Duberli — a gay man from Colombia who received asylum in the U.S. because of anti-gay persecution he suffered in his homeland — founded Survivors Pathway in 2011. The Miami-based organization currently has 23 employees.

Survivors Pathway CEO Francesco Duberli at his office in Miami on March 5, 2021. (Washington Blade photo by Yariel Valdés González)

Duberli said upwards of 50 percent of Survivors Pathway’s clients are undocumented. Duberli told the Blade that many of them are survivors of domestic violence, sexual assault and human trafficking and victims of hate crimes based on their sexual orientation and gender identity.

“Part of the work that we have done for years is for us to become the bridge between the communities and law enforcement or the justice system in the United States,” said Duberli. “We have focused on creating a language that helps us to create this communication between the undocumented immigrant community and law enforcement, the state attorney’s office and the court.”

“The fear is not only about immigration,” he added. “There are many other factors that immigrants bring with them that became barriers in terms of wanting to or trying to access the justice system in the United States.”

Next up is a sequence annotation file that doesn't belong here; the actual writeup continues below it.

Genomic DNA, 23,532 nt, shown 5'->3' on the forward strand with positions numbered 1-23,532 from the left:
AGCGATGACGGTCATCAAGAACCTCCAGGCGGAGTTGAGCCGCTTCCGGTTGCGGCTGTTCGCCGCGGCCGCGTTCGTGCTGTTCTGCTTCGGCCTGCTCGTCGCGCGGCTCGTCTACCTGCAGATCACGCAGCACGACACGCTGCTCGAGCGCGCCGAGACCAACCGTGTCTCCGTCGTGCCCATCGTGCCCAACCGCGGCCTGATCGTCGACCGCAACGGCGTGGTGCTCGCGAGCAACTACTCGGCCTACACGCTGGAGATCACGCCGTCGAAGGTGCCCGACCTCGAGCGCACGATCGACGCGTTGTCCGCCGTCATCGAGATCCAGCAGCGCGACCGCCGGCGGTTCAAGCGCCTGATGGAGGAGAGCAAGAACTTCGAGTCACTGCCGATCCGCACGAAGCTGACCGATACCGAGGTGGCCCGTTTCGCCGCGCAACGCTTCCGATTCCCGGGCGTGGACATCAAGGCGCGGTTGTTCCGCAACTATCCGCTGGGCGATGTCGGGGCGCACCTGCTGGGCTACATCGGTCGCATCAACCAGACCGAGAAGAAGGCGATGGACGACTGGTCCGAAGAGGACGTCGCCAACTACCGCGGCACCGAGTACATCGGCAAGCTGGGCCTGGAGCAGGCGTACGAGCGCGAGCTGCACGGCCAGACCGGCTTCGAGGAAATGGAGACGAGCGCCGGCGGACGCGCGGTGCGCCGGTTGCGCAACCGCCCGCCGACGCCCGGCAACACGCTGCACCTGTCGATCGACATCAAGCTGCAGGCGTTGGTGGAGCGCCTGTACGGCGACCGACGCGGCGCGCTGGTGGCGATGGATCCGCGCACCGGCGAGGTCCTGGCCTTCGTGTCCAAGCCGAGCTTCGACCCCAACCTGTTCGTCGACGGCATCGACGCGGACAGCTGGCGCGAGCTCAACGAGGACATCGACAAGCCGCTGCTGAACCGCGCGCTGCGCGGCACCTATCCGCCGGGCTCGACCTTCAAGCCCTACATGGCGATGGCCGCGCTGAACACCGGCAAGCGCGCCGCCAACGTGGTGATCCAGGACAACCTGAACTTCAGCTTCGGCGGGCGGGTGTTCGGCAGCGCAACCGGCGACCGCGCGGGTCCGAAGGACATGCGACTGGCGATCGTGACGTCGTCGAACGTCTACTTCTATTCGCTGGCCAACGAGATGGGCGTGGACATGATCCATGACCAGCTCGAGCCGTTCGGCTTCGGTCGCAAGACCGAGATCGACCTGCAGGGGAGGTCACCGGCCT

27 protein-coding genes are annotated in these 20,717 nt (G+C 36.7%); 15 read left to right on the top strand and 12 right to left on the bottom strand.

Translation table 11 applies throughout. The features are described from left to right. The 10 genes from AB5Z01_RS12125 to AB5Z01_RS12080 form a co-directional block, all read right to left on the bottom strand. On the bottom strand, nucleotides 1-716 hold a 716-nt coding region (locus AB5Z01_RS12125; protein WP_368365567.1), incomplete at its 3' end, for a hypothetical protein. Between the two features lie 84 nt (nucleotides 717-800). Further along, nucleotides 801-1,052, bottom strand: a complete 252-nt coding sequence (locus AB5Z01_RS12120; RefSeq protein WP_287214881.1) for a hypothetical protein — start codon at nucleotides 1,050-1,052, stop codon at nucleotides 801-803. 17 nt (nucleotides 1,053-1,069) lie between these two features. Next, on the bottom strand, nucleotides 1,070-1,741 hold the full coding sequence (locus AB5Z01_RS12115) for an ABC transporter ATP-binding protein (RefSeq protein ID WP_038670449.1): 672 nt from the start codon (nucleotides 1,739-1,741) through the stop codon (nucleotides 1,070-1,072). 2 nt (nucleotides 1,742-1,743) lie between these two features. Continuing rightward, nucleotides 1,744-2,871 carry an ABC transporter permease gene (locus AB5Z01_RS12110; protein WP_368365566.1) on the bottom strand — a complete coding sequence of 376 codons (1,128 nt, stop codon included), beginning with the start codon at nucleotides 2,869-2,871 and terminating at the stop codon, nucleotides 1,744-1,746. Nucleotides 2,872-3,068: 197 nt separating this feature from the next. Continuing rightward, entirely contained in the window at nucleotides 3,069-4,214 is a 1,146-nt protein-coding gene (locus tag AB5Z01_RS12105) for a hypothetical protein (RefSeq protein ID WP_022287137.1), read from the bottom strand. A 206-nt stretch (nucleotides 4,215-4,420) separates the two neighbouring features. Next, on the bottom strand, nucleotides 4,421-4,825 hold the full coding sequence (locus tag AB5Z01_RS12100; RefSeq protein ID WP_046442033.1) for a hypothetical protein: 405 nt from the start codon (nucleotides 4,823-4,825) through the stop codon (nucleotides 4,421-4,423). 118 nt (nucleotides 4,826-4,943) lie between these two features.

Duberli spoke with the Blade roughly a week after the Biden administration began to allow into the U.S. asylum seekers who had been forced to pursue their cases in Mexico under the previous White House’s “Remain in Mexico” policy.

The administration this week began to reunite migrant children who the Trump administration separated from their parents. Title 42, a Centers for Disease Control and Prevention rule that closed the Southern border to most asylum seekers and migrants because of the coronavirus pandemic, remains in place.